JE: Your aim was to encourage artists to create art that expresses faith and spirituality. To what extent has that aim been achieved or has the Award attracted entries primarily from those who already create art that expresses faith and spirituality?
KM: The fact we had 450 entries, many of which were created specifically for this competition was so encouraging, but I was also thrilled that people who had already created exceptional pieces that were relevant to this theme, also found a new audience.
JE: The book you have published invites quest and features many questions, in addition to that of the theme. To what extent do you see the Chaiya Art Awards and the art submitted as being about questions or answers?
KM: I think the aim of the Chaiya Art Awards Exhibition and the accompanying book is to pose questions about God, spirituality and its relevance to today’s society. It also allows the public to engage with art that is original and thought provoking, so the viewer can start or continue a journey of exploration themselves to find the answers.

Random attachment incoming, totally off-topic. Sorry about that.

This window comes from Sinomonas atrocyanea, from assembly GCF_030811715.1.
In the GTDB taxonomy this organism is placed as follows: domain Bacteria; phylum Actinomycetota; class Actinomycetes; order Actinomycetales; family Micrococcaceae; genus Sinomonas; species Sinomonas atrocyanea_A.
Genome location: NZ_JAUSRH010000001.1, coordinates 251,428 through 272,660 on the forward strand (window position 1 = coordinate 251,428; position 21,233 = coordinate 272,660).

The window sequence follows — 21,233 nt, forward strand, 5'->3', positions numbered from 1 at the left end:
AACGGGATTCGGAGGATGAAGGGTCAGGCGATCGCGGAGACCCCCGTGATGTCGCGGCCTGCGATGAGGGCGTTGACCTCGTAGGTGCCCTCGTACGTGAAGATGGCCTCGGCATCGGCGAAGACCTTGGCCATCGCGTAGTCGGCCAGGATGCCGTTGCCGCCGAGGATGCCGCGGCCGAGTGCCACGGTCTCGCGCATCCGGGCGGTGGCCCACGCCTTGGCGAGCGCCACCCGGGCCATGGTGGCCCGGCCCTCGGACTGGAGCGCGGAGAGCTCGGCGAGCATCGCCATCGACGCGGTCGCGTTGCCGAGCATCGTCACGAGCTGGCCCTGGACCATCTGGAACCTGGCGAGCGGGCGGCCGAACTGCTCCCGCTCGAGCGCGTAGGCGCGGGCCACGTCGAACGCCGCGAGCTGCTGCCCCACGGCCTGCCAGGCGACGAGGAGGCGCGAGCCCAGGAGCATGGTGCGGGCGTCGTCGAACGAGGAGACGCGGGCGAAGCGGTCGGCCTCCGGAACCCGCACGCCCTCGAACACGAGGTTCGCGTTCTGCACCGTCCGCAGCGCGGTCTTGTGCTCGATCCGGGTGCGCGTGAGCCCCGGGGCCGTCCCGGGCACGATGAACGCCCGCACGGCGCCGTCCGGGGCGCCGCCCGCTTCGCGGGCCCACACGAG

JE: In what ways have you observed the Chaiya Art Awards opening up conversations about art and spirituality?
KM: We had over 2700 visitors to the show over 12 days, many commenting that they found the art very thought provoking and were moved by pieces displayed. I was struck by a number who said that would not normally be the kind of art exhibition they would visit, but they were really glad that they had. One young man, standing in front of a painting of an isolated hut in a remote Swedish Forest “Seek and You Shall Find” by Karl Newman, said that his spine was tingling all over. Over 1300 people took part in the public vote, which they took very seriously. It was won by “Left Out” by Maxwell Rushton whose sculpture of a homeless man in a bin bag really impacted hundreds of visitors and started many conversations.
JE: What factors influenced the decisions made as to the winners of the inaugural Awards? In what ways do the winning works address the theme?
KM: As a judging panel we were looking for Theme Interpretation, Creativity and Technique and Emotional impact. We felt the winning piece ‘A Thousand Bottles of Tears’ by Deborah Tompsett hit all three. This was echoed by the public who found it a deeply moving piece. Each hand-thrown pot formed from a heart-sized lump of clay from baby to adult, then filled with handwritten message and re-fired. Since 1055BC, tear bottles have spoken of the sacredness of tears as messengers of grief, contrition and love. One woman commented that she just couldn’t move away from the piece, it had such a profound effect on her.